Emerging market debt looks less risky with inflation under control
A paradigm shift
Since forever, global investors have been extremely wary of inflation in emerging markets. But the economic effects of the pandemic were so unprecedented that many developing nations have been able to take potentially inflationary emergency measures without being punished by investors (figure 3). Some emerging market central banks have even managed the previously unthinkable — quantitative easing (QE) — and still inflation expectations have generally stayed anchored. This could be a paradigm shift for the developing world.
The reason fixed income investors are more sensitive to inflation than stock market investors is right there in the name. A company can raise prices and increase their profits in line with higher inflation, so stock prices tend to hold their value when inflation rises (except in periods of runaway inflation). But when you have signed up to receive a fixed income — set coupons each year and your capital back at the end of the bond’s term — any deterioration in the value of those payments (inflation) comes straight out of your pocket.
During the initial pandemic sell-off, investors ran the typical playbook. As the dollar jumped relative to developing currencies, money rushed out of emerging bond markets. But investors have returned much quicker than during past crises, helping most emerging market bonds recover, near enough, to their pre-pandemic levels. Currencies have recovered too, yet remain lower than before the crisis.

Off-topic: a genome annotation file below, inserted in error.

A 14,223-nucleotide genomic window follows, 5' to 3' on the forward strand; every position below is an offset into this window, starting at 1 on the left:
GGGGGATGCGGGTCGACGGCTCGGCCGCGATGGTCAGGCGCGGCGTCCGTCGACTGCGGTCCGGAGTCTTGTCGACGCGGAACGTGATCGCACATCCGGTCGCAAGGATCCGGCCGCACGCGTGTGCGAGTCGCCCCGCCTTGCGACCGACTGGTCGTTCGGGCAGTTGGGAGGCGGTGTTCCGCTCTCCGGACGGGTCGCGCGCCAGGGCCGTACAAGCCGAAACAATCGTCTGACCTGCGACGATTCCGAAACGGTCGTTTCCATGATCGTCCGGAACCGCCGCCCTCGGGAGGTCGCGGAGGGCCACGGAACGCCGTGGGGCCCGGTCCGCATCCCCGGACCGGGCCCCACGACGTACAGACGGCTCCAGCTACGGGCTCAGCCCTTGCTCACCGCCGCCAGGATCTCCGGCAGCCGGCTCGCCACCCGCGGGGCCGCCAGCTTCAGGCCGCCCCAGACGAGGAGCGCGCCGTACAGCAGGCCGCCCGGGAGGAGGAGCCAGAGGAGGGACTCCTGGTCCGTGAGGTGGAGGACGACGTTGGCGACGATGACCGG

This bond market resilience has kept a lid on the borrowing costs for developing governments, allowing them to issue more debt in order to increase government spending to cushion the impact of the pandemic on their economies. In the past, bond investors have been much too flighty for emerging economies to embark on this ‘countercyclical’ spending in a downturn. In advanced economies, countercyclical spending is a standard response to recession, as it helps reduce the slump in GDP and eases the financial strain on people and businesses.
Are inflationary risks receding?
It’s unclear exactly why investors are disregarding inflationary risks in emerging markets today. Certainly, the risk appears to have receded all over the world, driven by ageing demographics, the cost-cutting nature of technological progress and the effect of greater savings piles. Another reason is that many emerging market central banks took a lead from their developed world counterparts and stepped in as buyers of last resort during the initial sell-offs. Essentially a short-term QE programme, this would have been unthinkable even 12 months ago. It made it easier to sell emerging market bonds, potentially soothing fears that investors would be stuck with bonds nobody wanted.
Emerging markets’ debts, relative to the size of their economies, have increased modestly because of greater government spending and falling tax revenues. Yet nowhere near the degree seen in the developed world. The spending is still substantial, however, so it should reduce the depth of GDP falls that would otherwise be the case. Emerging markets should also benefit from the extraordinary amount of money pumped into global markets by the Fed, European Central Bank and Bank of Japan. As yields fall in developed markets, more investors are pushed into riskier assets — such as emerging markets — in order to achieve their required returns.
So is emerging market debt less risky? In some ways, investors have already anointed the market less risky by not fleeing as they would have in the past. But as we pointed out, part of that is due to the distortions of central banks. There are still a lot of risks in emerging markets due to their generally less stable institutions, governance and currencies. Yet if they really have got inflation under control, they are now able to use countercyclical spending in downturns, meaning they should grow more smoothly. That would be good for investors as well as the emerging nations themselves.